The dream of Arab "unity" never seems to fade. But few would give the proposed union between Libya and Syria and more chance of success than the many other experimental mergers tried in the Middle East in the past two decades. For all Libyan leaders Qaddafi's fiery rhetoric and aspirations to succeed Nasser as the great Arab unifier, political union between two countries 600 miles apart, with no common border or defensible air and sea lanes, simply makes no sense.
If the idea has a sandcastle aura about it, however, it nonetheless bears watching in its larger geopolitical significance. What seems to be taking place is the emergence of a new alignment in the Middle East as the Arab states contend over who will lead the front line against Israel in the aftermath of the Camp David accords. Heightened skepticism everywhere that the agreements will ever produce a final peace settlement now sharpens the political jockeying. Roughly ranged on one side are Iraq and Saudi Arabia, which have been drawing together, and on the other side non-Arab Iran, Syria, and to a limited extent Libya.
President Assad of Syria appears to be acting out of desperation. He genuinely feels himself threatened by Israel, whose military forays into Lebanon raise fears of Lebanese partition and formation of a separate pro-Israeli Maronite Chritian state. He has become increasingly isolated as Syria's relations with Jordan have soured and as efforts to improve ties with Iraq have fallen through.He is bogged down in Lebanon and, if all this were not enough, he is under political challenge at home from a rebellion led by the Muslim Brotherhood.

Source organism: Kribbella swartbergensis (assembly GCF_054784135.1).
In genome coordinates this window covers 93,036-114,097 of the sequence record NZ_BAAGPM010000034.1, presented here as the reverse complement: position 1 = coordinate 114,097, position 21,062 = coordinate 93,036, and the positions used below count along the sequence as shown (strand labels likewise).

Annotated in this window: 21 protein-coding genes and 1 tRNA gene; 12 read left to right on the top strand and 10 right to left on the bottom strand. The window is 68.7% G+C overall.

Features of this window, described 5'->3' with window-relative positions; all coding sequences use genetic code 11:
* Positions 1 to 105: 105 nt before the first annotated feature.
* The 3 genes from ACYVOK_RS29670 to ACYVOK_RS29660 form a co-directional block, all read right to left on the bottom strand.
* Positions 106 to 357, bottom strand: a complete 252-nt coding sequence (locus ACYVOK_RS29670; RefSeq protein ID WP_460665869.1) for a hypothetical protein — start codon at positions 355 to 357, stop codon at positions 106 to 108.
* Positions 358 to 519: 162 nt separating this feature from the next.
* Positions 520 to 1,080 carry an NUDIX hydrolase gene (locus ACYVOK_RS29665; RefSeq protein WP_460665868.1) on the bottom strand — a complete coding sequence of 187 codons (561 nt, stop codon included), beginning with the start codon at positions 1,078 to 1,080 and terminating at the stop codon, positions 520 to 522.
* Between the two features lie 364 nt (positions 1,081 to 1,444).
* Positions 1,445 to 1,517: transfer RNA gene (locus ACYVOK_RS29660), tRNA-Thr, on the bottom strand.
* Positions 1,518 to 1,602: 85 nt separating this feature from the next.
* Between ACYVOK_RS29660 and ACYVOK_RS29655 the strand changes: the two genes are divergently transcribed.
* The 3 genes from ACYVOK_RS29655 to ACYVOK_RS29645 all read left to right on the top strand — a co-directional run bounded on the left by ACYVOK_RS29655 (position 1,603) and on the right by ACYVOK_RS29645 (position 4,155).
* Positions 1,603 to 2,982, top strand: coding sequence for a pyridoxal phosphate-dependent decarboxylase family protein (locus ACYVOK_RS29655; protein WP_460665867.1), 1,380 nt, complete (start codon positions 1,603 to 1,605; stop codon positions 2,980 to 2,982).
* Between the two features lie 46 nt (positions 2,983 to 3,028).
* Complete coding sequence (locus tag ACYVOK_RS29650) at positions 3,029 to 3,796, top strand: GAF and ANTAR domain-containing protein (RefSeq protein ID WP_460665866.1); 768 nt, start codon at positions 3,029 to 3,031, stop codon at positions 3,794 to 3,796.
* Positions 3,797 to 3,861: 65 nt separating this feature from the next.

In these circumstances Libya must look to be an attractive source of money and arms. It possesses not only vast oil wealth but huge quantities of Soviet military equipment, including 2,000 tanks, which Qaddafi has placed at the disposal of any country willing to fight Israel. It cannot be seriously thought Assad would agree to launch an attack on Israel, which holds a preponderance of military power in the region, but the Libyan-Syrian union is a strategic defensive move which could force the Israelis to revise their calculations and contingency plans.
Colonel Qaddafi, for his part, has been casting about for many years trying to set up partnerships with his neighbors. He has been stymied virtually everywhere. He now again seizes an opportunity to make his weight felt in the Arab struggle against what he calls "imperialism, Zionism and reaction." But whether President Assad, a shrewd politician and leader of no mean ambition himself, will gamble away is position to the Libyan leader is dubious.
Union or no, the maneuverings within the Arab camp are as intricate as those between the Arabs and their Israeli foe. They may sometimes draw a bemused "here we go again" reaction -- but they cannot be ignored.